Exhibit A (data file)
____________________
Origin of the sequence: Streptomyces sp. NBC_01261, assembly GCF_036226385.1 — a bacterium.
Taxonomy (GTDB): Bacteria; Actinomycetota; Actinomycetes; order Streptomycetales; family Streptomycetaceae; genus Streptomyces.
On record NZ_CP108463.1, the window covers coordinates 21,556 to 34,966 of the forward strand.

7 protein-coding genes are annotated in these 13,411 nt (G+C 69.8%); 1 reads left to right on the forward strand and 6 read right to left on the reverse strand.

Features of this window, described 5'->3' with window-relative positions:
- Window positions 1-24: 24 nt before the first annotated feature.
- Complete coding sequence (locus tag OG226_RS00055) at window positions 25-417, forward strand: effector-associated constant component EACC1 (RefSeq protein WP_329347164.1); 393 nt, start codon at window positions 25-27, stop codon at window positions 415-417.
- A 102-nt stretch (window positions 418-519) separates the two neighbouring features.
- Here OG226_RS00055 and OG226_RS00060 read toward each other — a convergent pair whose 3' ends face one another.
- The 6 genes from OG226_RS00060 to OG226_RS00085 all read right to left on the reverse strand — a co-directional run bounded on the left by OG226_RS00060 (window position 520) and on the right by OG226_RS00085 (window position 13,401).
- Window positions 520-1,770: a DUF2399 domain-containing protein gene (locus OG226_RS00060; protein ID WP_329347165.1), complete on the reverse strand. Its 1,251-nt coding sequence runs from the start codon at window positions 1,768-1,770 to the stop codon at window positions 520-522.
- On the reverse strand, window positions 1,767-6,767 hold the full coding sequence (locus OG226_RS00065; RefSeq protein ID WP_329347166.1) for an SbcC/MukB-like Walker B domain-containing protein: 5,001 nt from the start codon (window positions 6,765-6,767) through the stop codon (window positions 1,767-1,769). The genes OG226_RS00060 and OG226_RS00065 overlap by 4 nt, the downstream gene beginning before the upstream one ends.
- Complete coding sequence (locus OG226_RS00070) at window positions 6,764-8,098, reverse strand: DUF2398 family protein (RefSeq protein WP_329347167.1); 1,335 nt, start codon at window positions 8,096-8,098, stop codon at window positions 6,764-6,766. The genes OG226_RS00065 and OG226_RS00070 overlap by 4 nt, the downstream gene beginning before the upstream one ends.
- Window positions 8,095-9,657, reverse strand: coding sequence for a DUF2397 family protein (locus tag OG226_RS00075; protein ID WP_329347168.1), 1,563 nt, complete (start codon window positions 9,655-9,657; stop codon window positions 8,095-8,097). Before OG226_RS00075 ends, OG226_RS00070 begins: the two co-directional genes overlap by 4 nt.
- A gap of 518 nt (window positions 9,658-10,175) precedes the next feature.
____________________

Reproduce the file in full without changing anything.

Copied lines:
Origin of the sequence: Streptomyces sp. NBC_01261, assembly GCF_036226385.1 — a bacterium.
Taxonomy (GTDB): Bacteria; Actinomycetota; Actinomycetes; order Streptomycetales; family Streptomycetaceae; genus Streptomyces.
On record NZ_CP108463.1, the window covers coordinates 21,556 to 34,966 of the forward strand.

7 protein-coding genes are annotated in these 13,411 nt (G+C 69.8%); 1 reads left to right on the forward strand and 6 read right to left on the reverse strand.

Features of this window, described 5'->3' with window-relative positions:
- Window positions 1-24: 24 nt before the first annotated feature.
- Complete coding sequence (locus tag OG226_RS00055) at window positions 25-417, forward strand: effector-associated constant component EACC1 (RefSeq protein WP_329347164.1); 393 nt, start codon at window positions 25-27, stop codon at window positions 415-417.
- A 102-nt stretch (window positions 418-519) separates the two neighbouring features.
- Here OG226_RS00055 and OG226_RS00060 read toward each other — a convergent pair whose 3' ends face one another.
- The 6 genes from OG226_RS00060 to OG226_RS00085 all read right to left on the reverse strand — a co-directional run bounded on the left by OG226_RS00060 (window position 520) and on the right by OG226_RS00085 (window position 13,401).
- Window positions 520-1,770: a DUF2399 domain-containing protein gene (locus OG226_RS00060; protein ID WP_329347165.1), complete on the reverse strand. Its 1,251-nt coding sequence runs from the start codon at window positions 1,768-1,770 to the stop codon at window positions 520-522.
- On the reverse strand, window positions 1,767-6,767 hold the full coding sequence (locus OG226_RS00065; RefSeq protein ID WP_329347166.1) for an SbcC/MukB-like Walker B domain-containing protein: 5,001 nt from the start codon (window positions 6,765-6,767) through the stop codon (window positions 1,767-1,769). The genes OG226_RS00060 and OG226_RS00065 overlap by 4 nt, the downstream gene beginning before the upstream one ends.
- Complete coding sequence (locus OG226_RS00070) at window positions 6,764-8,098, reverse strand: DUF2398 family protein (RefSeq protein WP_329347167.1); 1,335 nt, start codon at window positions 8,096-8,098, stop codon at window positions 6,764-6,766. The genes OG226_RS00065 and OG226_RS00070 overlap by 4 nt, the downstream gene beginning before the upstream one ends.
- Window positions 8,095-9,657, reverse strand: coding sequence for a DUF2397 family protein (locus tag OG226_RS00075; protein ID WP_329347168.1), 1,563 nt, complete (start codon window positions 9,655-9,657; stop codon window positions 8,095-8,097). Before OG226_RS00075 ends, OG226_RS00070 begins: the two co-directional genes overlap by 4 nt.
- A gap of 518 nt (window positions 9,658-10,175) precedes the next feature.